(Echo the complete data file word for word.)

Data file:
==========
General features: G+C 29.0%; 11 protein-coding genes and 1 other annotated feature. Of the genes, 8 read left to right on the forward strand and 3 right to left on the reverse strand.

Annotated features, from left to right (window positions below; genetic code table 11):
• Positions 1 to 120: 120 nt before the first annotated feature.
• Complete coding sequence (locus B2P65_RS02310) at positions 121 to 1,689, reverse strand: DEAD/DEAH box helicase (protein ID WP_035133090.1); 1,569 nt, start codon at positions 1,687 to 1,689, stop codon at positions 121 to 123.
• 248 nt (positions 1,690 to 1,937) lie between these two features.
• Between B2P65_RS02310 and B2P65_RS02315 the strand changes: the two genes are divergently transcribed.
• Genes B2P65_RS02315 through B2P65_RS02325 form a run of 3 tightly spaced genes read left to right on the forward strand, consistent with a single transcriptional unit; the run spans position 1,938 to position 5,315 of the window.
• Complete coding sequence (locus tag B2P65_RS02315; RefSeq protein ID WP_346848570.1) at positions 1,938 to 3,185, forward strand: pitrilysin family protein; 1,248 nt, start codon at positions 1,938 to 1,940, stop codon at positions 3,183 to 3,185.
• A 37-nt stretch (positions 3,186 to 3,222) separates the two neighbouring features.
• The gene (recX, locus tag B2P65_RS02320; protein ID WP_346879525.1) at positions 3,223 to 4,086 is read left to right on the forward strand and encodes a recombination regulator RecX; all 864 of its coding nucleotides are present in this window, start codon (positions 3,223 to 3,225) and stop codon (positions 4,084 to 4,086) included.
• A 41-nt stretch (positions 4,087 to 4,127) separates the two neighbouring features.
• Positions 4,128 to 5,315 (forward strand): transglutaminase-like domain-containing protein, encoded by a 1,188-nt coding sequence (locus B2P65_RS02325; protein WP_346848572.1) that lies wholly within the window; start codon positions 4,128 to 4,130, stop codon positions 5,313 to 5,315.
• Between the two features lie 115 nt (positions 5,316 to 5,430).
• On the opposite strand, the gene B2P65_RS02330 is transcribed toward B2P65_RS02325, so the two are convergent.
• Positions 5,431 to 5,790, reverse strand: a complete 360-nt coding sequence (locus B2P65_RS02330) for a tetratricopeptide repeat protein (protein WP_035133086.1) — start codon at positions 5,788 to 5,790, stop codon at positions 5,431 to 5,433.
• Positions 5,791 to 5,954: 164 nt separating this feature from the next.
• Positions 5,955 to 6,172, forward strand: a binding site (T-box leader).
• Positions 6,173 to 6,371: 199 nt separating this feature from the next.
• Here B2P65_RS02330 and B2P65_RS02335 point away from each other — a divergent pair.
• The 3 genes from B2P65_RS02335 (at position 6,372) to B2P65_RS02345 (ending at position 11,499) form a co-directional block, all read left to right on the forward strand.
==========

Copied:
General features: G+C 29.0%; 11 protein-coding genes and 1 other annotated feature. Of the genes, 8 read left to right on the forward strand and 3 right to left on the reverse strand.

Annotated features, from left to right (window positions below; genetic code table 11):
• Positions 1 to 120: 120 nt before the first annotated feature.
• Complete coding sequence (locus B2P65_RS02310) at positions 121 to 1,689, reverse strand: DEAD/DEAH box helicase (protein ID WP_035133090.1); 1,569 nt, start codon at positions 1,687 to 1,689, stop codon at positions 121 to 123.
• 248 nt (positions 1,690 to 1,937) lie between these two features.
• Between B2P65_RS02310 and B2P65_RS02315 the strand changes: the two genes are divergently transcribed.
• Genes B2P65_RS02315 through B2P65_RS02325 form a run of 3 tightly spaced genes read left to right on the forward strand, consistent with a single transcriptional unit; the run spans position 1,938 to position 5,315 of the window.
• Complete coding sequence (locus tag B2P65_RS02315; RefSeq protein ID WP_346848570.1) at positions 1,938 to 3,185, forward strand: pitrilysin family protein; 1,248 nt, start codon at positions 1,938 to 1,940, stop codon at positions 3,183 to 3,185.
• A 37-nt stretch (positions 3,186 to 3,222) separates the two neighbouring features.
• The gene (recX, locus tag B2P65_RS02320; protein ID WP_346879525.1) at positions 3,223 to 4,086 is read left to right on the forward strand and encodes a recombination regulator RecX; all 864 of its coding nucleotides are present in this window, start codon (positions 3,223 to 3,225) and stop codon (positions 4,084 to 4,086) included.
• A 41-nt stretch (positions 4,087 to 4,127) separates the two neighbouring features.
• Positions 4,128 to 5,315 (forward strand): transglutaminase-like domain-containing protein, encoded by a 1,188-nt coding sequence (locus B2P65_RS02325; protein WP_346848572.1) that lies wholly within the window; start codon positions 4,128 to 4,130, stop codon positions 5,313 to 5,315.
• Between the two features lie 115 nt (positions 5,316 to 5,430).
• On the opposite strand, the gene B2P65_RS02330 is transcribed toward B2P65_RS02325, so the two are convergent.
• Positions 5,431 to 5,790, reverse strand: a complete 360-nt coding sequence (locus B2P65_RS02330) for a tetratricopeptide repeat protein (protein WP_035133086.1) — start codon at positions 5,788 to 5,790, stop codon at positions 5,431 to 5,433.
• Positions 5,791 to 5,954: 164 nt separating this feature from the next.
• Positions 5,955 to 6,172, forward strand: a binding site (T-box leader).
• Positions 6,173 to 6,371: 199 nt separating this feature from the next.
• Here B2P65_RS02330 and B2P65_RS02335 point away from each other — a divergent pair.
• The 3 genes from B2P65_RS02335 (at position 6,372) to B2P65_RS02345 (ending at position 11,499) form a co-directional block, all read left to right on the forward strand.